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Year : 2016  |  Volume : 60  |  Issue : 3  |  Page : 181-187

Taking stocks of antimalarial activities: A study on knowledge and skill of health personnel at primary care setting in the state of West Bengal, India

1 Professor, Institute of Health and Family Welfare, Kolkata, West Bengal, India
2 Professor, Department of Community Medicine, Murshidabad Medical College and Hospital, Kolkata, West Bengal, India
3 Associate Professor, Department of Community Medicine, College of Medicine and Sagore Dutta Hospital, Kolkata, West Bengal, India
4 Associate Professor, Department of Community Medicine, Bankura Sammilani Medical College, Bankura, West Bengal, India
5 Consultant, Institute of Health and Family Welfare, Kolkata, West Bengal, India
6 Chief Medical Officer of Health, Darjeeling, West Bengal, India

Correspondence Address:
Dr. Sarmila Mallik
C/5, Ideal Association, VIP Road, Kolkata - 700 054, West Bengal
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Source of Support: None, Conflict of Interest: None

DOI: 10.4103/0019-557X.189003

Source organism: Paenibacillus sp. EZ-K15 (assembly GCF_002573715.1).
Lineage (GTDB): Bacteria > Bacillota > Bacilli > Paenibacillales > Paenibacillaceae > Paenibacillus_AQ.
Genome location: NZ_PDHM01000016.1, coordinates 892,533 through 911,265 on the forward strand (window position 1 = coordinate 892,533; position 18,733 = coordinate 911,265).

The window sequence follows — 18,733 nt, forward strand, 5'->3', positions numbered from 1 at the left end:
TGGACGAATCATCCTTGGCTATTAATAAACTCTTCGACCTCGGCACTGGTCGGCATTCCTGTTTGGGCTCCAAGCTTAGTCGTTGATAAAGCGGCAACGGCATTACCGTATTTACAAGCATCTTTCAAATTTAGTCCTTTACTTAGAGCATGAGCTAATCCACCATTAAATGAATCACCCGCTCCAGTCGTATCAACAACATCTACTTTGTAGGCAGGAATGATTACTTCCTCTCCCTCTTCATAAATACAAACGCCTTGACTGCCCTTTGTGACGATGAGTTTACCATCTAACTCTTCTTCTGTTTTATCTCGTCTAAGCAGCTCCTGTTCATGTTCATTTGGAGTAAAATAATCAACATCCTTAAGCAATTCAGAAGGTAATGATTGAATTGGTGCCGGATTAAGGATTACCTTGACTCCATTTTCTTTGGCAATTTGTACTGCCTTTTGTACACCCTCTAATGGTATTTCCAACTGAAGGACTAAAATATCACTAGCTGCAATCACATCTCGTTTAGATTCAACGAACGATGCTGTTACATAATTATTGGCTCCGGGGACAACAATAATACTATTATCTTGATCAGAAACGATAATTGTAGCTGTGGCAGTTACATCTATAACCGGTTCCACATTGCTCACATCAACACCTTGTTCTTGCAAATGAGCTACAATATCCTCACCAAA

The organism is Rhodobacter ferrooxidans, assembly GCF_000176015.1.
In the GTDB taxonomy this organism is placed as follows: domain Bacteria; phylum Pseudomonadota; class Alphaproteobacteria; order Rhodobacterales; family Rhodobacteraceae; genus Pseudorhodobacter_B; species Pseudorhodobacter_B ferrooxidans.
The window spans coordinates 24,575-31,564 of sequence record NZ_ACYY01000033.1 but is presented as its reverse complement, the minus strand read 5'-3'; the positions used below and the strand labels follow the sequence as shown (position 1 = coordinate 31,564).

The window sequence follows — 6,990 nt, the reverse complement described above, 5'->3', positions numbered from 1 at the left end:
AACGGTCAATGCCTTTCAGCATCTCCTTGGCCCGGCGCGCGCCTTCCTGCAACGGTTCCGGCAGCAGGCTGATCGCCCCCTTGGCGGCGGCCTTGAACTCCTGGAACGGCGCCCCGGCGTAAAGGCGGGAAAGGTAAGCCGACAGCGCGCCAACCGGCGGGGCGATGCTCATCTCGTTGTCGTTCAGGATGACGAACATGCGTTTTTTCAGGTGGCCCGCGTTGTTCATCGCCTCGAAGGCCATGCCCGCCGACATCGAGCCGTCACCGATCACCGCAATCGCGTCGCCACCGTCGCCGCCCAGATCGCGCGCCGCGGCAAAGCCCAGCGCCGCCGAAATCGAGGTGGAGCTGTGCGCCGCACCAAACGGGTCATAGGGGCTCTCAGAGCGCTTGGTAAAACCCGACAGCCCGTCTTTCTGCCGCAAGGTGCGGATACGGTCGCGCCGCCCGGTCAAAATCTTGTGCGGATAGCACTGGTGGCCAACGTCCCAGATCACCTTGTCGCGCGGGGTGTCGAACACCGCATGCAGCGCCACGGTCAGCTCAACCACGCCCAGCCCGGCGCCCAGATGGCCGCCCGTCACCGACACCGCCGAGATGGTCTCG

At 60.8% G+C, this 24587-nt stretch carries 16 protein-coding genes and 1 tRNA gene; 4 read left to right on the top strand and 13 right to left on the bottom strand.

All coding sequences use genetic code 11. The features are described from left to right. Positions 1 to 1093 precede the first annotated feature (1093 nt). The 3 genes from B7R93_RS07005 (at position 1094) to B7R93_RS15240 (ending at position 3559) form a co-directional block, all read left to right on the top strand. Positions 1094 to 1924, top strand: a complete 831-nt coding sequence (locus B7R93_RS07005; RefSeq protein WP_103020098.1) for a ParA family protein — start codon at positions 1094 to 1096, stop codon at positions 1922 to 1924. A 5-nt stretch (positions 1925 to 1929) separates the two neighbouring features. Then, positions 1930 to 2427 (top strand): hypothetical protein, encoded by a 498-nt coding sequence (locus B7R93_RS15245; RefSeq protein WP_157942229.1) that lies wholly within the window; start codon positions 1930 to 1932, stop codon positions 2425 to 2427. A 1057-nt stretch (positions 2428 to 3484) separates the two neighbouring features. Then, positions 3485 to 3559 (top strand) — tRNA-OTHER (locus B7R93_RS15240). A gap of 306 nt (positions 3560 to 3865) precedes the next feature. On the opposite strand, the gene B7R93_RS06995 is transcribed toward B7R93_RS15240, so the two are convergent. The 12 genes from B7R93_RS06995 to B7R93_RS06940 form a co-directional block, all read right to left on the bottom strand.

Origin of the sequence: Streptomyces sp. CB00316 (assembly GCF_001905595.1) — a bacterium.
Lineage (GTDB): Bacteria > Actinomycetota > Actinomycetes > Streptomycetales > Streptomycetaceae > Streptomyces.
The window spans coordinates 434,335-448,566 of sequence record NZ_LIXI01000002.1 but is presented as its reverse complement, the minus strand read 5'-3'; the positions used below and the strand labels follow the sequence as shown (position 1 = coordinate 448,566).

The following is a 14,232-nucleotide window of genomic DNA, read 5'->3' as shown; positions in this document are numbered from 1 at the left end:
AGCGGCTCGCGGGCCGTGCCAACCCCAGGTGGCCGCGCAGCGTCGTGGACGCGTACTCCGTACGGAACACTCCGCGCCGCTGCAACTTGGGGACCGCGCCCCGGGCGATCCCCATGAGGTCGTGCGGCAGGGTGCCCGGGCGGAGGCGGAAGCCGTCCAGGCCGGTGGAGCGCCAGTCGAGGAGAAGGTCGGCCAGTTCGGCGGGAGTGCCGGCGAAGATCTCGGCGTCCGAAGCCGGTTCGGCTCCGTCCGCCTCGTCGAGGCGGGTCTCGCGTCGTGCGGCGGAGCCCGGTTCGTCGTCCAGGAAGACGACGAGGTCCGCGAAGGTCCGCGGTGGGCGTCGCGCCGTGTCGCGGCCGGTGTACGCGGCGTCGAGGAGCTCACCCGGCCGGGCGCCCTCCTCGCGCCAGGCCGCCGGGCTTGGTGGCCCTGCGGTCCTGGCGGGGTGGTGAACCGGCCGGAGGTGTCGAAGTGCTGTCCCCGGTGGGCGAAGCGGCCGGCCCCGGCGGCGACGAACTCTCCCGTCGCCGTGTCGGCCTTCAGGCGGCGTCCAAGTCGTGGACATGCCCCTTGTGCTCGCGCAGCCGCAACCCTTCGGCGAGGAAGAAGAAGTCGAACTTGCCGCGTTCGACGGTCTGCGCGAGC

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Background: Early diagnosis and effective treatment are the key areas in malaria control in India. Objective: The present study was carried out to assess the knowledge and skill of health personnel at primary care level and the logistic support related to the program at subcenter (SC) level. Methods: A cross-sectional, descriptive study was conducted among medical and paramedical personnel working at primary health-care institutions in two districts of West Bengal. Knowledge was assessed using a structured questionnaire while diagnostic skill and logistic support were assessed with structured checklists. Clinical skill was assessed with case vignettes. Results: Requisite knowledge on diagnostic procedure was found in two-third to three-fourth of health personnel while only 26.7% and 12.4%, respectively, knew the correct treatment of Plasmodium vivax and Plasmodium falciparum malaria. Median standardized score for knowledge was 50.0 while the scores for skill of preparing blood slide and for rapid diagnostic test were 70.0 and 57.1, respectively. Education and work experience were related to diagnostic skill but had little effect on knowledge. In clinical skill, medical personnel scored 50% or more in investigation and treatment aspects only. In another case vignette, health workers excelled over medical officers and other staff in all axes other than history taking and clinical examination although their performance was also suboptimal. Formal training on malaria did not show any bearing on median knowledge and skill score. Supply of diagnostics and drugs was insufficient in majority of SCs. Conclusion: Renewed efforts are needed to create competent workforce and ensure adequate logistic supply.

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